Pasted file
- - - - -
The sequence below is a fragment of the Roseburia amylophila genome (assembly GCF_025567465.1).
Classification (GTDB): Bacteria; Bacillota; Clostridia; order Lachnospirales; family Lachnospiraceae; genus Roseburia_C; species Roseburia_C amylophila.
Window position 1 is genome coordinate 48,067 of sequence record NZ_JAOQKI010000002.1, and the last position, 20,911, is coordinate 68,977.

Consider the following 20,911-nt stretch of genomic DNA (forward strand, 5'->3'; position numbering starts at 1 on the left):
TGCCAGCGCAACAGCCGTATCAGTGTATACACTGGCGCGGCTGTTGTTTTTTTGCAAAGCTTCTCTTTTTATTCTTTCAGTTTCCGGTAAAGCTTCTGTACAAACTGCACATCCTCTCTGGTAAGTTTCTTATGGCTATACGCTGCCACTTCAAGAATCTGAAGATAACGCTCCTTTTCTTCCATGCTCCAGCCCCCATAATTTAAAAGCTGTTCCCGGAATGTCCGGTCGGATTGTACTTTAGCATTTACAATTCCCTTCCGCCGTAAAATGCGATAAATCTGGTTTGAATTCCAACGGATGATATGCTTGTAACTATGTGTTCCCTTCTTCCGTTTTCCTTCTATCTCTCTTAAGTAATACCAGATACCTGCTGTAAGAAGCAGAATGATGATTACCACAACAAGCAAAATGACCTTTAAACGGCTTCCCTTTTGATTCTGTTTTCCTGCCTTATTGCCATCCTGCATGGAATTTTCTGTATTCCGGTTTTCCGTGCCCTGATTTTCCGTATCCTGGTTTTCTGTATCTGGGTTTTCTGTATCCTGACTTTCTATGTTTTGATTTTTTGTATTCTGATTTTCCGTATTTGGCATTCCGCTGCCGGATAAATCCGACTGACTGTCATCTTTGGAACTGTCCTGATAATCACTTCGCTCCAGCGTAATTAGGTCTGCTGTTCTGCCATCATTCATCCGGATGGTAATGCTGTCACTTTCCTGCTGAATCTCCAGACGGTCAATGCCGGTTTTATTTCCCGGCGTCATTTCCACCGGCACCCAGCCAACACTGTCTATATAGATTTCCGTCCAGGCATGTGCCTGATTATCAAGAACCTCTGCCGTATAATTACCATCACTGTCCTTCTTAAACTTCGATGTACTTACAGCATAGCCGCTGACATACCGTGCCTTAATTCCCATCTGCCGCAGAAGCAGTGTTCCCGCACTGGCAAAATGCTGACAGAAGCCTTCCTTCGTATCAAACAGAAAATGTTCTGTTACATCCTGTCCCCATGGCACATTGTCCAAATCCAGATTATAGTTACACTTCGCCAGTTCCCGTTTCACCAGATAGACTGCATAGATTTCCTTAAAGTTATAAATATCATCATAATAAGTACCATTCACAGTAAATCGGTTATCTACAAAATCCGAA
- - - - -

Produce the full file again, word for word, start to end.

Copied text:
The sequence below is a fragment of the Roseburia amylophila genome (assembly GCF_025567465.1).
Classification (GTDB): Bacteria; Bacillota; Clostridia; order Lachnospirales; family Lachnospiraceae; genus Roseburia_C; species Roseburia_C amylophila.
Window position 1 is genome coordinate 48,067 of sequence record NZ_JAOQKI010000002.1, and the last position, 20,911, is coordinate 68,977.

Consider the following 20,911-nt stretch of genomic DNA (forward strand, 5'->3'; position numbering starts at 1 on the left):
TGCCAGCGCAACAGCCGTATCAGTGTATACACTGGCGCGGCTGTTGTTTTTTTGCAAAGCTTCTCTTTTTATTCTTTCAGTTTCCGGTAAAGCTTCTGTACAAACTGCACATCCTCTCTGGTAAGTTTCTTATGGCTATACGCTGCCACTTCAAGAATCTGAAGATAACGCTCCTTTTCTTCCATGCTCCAGCCCCCATAATTTAAAAGCTGTTCCCGGAATGTCCGGTCGGATTGTACTTTAGCATTTACAATTCCCTTCCGCCGTAAAATGCGATAAATCTGGTTTGAATTCCAACGGATGATATGCTTGTAACTATGTGTTCCCTTCTTCCGTTTTCCTTCTATCTCTCTTAAGTAATACCAGATACCTGCTGTAAGAAGCAGAATGATGATTACCACAACAAGCAAAATGACCTTTAAACGGCTTCCCTTTTGATTCTGTTTTCCTGCCTTATTGCCATCCTGCATGGAATTTTCTGTATTCCGGTTTTCCGTGCCCTGATTTTCCGTATCCTGGTTTTCTGTATCTGGGTTTTCTGTATCCTGACTTTCTATGTTTTGATTTTTTGTATTCTGATTTTCCGTATTTGGCATTCCGCTGCCGGATAAATCCGACTGACTGTCATCTTTGGAACTGTCCTGATAATCACTTCGCTCCAGCGTAATTAGGTCTGCTGTTCTGCCATCATTCATCCGGATGGTAATGCTGTCACTTTCCTGCTGAATCTCCAGACGGTCAATGCCGGTTTTATTTCCCGGCGTCATTTCCACCGGCACCCAGCCAACACTGTCTATATAGATTTCCGTCCAGGCATGTGCCTGATTATCAAGAACCTCTGCCGTATAATTACCATCACTGTCCTTCTTAAACTTCGATGTACTTACAGCATAGCCGCTGACATACCGTGCCTTAATTCCCATCTGCCGCAGAAGCAGTGTTCCCGCACTGGCAAAATGCTGACAGAAGCCTTCCTTCGTATCAAACAGAAAATGTTCTGTTACATCCTGTCCCCATGGCACATTGTCCAAATCCAGATTATAGTTACACTTCGCCAGTTCCCGTTTCACCAGATAGACTGCATAGATTTCCTTAAAGTTATAAATATCATCATAATAAGTACCATTCACAGTAAATCGGTTATCTACAAAATCCGAA